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Page 140 text:
ROGER WILLIAMS Symbolic of the old Greek " Christos " which called the early Christians together in times of persecution, the neon " X " on the front of Roger Williams house and the large red " X " on the club ' s posters stand for a live Christian program for Baptist students. A cabinet of students, headed by William Dreier, directs an active religious pro- gram which offers many opportunities for student initiative. Sponsored by the club are the Roger Williams Players, Theta Epsilon, gospel team work, Sunday night young peoples ' meetings Top row: HuUinger, Benadom, Good, Carlson, Rice, Dunn, Benedict, Powers, Fuller. Second row: Shelley, Bender, Reeves, Pangborn, Mullenix, Larsen, Field, Zimmerman. Third row: Oliver, Merrick, Rowat, Farran, Acres, Dobbins, R. Dreier. Fourth row: Black, Clay, Henderson, Hammonds, Gray, NoUman, Hamilton, Wilkening, Nicholson. Front row: Green, W. Dreier, Rev. Gamble, Mrs. Gamble, J. Gamble. High, Maddy. Seek, Klouda. Top row: Clocker, Christensen, Salmons, Sessions, Fuller, Hergenrather, Merriam, T. Rice, McCrory. Second row: Munson, Raak. Schade, Wilson, Garrets, Gray, K. Smith, Campbell, J. Rice. Third row: Shakespeare, Taylor, Lind- gren, Burma, E. Smith, Sherwood, Shaw, Baker. Front row: Losure, Hartman, Conrad, Klatt, Belehrad, Nollman, Benedict, Arrasmith, Humphrey. Front row: Baumann, Welch, Rubenstein, Mrs. Smith, Mr. Hoover, Pohlman, Mr. Butler, Grieve, Moehn. and suppers, Bible study courses, choir, free transportation to the downtown church and numerous parties throughout the year. Programs and meetings are open to all interested students and sev- eral hundred are reached during the course of the yearly program. The hope of the Roger Williams Club is to further Christian fellow- ship on our campus. Member of the cabinet are elected by the student membership, and plan a unified program so as to give students a vital religious program. [«36]
Page 139 text:
Boasting an active membership of 331, the Y.W.C.A. is indeed an up and coming organization. This year a new plan was established- interest groups, meeting once a week, took the place of the discussion groups that were held three times a quarter last year. Included in these interest groups were contemporary plays and poetry headed by Peggy Woodward and Wilferene Konecny, girl reserves under the leadership of Dorothy Christofferson and Ethel Gustafson, public affairs directed by Dolores Kopriva, personal religion handled by Ruth Dahlberg and Dorothy Rankin, music and its background guided by Marian Mercer and crafts coached by Mary Lyon. Early in the year a tea was held for freshmen and other new stu- dents and later on the freshman Y was organized. Marilyn Miller and Dorothy Anne Comstock presided over the group during fall and winter quarters. The freshman Y, with Dorothy Grant as chairman, has its own cabinet which meets bi-weekly and also its own interest groups. Melanie Schroeder and Virginia Dunker headed the person- ality group, Margaret Mauss and Ora Clark were in charge of travel and Anne Anderson directed crafts. Y. W. C. A, Dorothy Evans, finance chairman, kept the organization from going in the red, and the annual bazaar held under the chairmanship of Marian Mercer helped fill in gaps in the budget. The Y-Knot groups headed by Frances Lennon organized board and room and town girls into groups according to the location of their homes. These groups met twice a month for social, spiritual, business and inspirational meetings. The summer conference at Lake Geneva, Wisconsin, was attended by nine girls, seven drove to Grinnell for the International Relations Conference and ten attended the Iowa Area Conference held at Palisades. The Y participated in the Armistice Day observance. Religious Emphasis Week and Universal Prayer Day. It also sponsored a radio program every other Tuesday, with Florence Valencourt in charge, and vespers held once a month under the direction of Dorothy Rankin. Betty Whipple ably presided over the organization during the year assisted by Dorothy Evans, vice-president; Alice Atchley, secretary; Mildred Gauley, treasurer; and Mrs. Donald Rock, advisor. Back row: Dahlberg, Mercer, Moehl, Hoeflin, Lyon, Grant, Comstock, Lennon. Front row: Cash, Rankin, Atchley, Whipple, Mrs. Rock, Valen- court, Gauley.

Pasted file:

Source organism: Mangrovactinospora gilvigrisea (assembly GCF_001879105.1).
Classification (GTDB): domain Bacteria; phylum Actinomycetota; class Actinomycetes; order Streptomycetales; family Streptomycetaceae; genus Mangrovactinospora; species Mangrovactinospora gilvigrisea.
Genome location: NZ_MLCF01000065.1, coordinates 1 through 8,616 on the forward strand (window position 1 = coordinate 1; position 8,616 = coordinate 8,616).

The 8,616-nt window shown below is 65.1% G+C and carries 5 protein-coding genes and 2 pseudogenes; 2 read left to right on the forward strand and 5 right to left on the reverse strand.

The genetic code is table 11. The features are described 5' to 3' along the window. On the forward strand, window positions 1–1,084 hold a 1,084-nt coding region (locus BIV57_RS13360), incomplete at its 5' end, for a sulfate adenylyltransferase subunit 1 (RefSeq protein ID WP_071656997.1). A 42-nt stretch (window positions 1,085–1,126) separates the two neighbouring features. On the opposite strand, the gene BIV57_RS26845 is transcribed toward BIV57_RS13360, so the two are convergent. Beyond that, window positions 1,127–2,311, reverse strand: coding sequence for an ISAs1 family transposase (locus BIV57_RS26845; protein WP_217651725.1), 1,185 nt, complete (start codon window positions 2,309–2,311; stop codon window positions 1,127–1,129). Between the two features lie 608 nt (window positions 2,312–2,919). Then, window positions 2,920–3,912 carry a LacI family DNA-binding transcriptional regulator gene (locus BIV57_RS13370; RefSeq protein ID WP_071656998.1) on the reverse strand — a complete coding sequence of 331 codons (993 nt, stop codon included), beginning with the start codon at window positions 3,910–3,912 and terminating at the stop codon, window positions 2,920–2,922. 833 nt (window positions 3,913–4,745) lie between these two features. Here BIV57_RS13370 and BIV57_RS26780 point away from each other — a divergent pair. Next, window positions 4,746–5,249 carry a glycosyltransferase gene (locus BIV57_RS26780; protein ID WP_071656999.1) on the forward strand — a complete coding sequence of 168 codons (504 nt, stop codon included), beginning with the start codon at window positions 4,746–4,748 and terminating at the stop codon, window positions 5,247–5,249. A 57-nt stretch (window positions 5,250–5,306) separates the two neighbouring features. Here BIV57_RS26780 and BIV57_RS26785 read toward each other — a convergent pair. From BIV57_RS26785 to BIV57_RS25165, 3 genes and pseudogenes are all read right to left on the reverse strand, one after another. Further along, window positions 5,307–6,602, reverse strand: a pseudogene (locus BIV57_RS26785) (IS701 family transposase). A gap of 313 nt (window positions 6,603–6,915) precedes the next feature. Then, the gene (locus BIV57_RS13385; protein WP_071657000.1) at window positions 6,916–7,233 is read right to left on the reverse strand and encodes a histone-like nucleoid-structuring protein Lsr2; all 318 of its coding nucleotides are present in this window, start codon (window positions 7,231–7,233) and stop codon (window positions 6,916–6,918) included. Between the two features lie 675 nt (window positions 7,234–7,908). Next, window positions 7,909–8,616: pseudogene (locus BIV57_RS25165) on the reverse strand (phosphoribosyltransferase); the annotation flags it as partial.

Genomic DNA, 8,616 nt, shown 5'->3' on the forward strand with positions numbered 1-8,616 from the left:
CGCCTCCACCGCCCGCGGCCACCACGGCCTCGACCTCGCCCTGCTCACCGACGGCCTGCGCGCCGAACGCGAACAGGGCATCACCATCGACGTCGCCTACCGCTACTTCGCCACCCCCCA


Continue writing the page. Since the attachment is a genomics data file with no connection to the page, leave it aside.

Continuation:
Page 141 text:
ROGER WILLIAMS Theta Epsilon, a national sorority for Baptist preference girls, was organized for the purpose of training college women for active leadership in the church. One of eight chapters throughout the country, Gamma chapter was established at Iowa State College in 1927. While in college, members of Theta Epsilon cooperate as individuals and as a group with the Roger Williams Club and the local church. Delegates are sent to the national conventions which are held biennially at the various colleges where chapters have been organized. The 1939 meeting was held in April with Purdue University acting as host. Roger Williams Fireplace Top row: Smith, Gray, Schade, Good, Garrels, Salmons, Clocker, Pangborn. Second row: Sherwood, Larsen, Bauman, Raak, Moehn, McCrory, Pearson, Humphrey. Front row: Farran, Merriam, Hartman, Campbell, Losure, Mrs. Gamble, Shakespeare, Altenbernd. Roger Williams House Officers of the local chapter are: president, Ruth Losure; vice-president, Jeanne Campbell; social chairman, Elene Raak; secretary, Jean Hartman; treasurer, Helen Mer- riam; and program chairman, Mary Shakespeare. Other active members are Margaret Altenbernd, Lucille Baumann, Evelyn Carlson, Eleanor Cheney, Lorraine Clocker, Grace Farran, Charlene Garrels, Ruth Good, Beulah Gray, Catherine Humphrey, Delphine Kinnear, Dorothy Kinnear, Norma Larson, Josephine McCrory, Beryle Moehn, Betty Pangborn, Elinor Pearson, Joyce Ann Salmons, Marjorie Schade, Ruth Ann Shaw, Margaret Sherwood, Elsie Smith and Luetta Taylor. 
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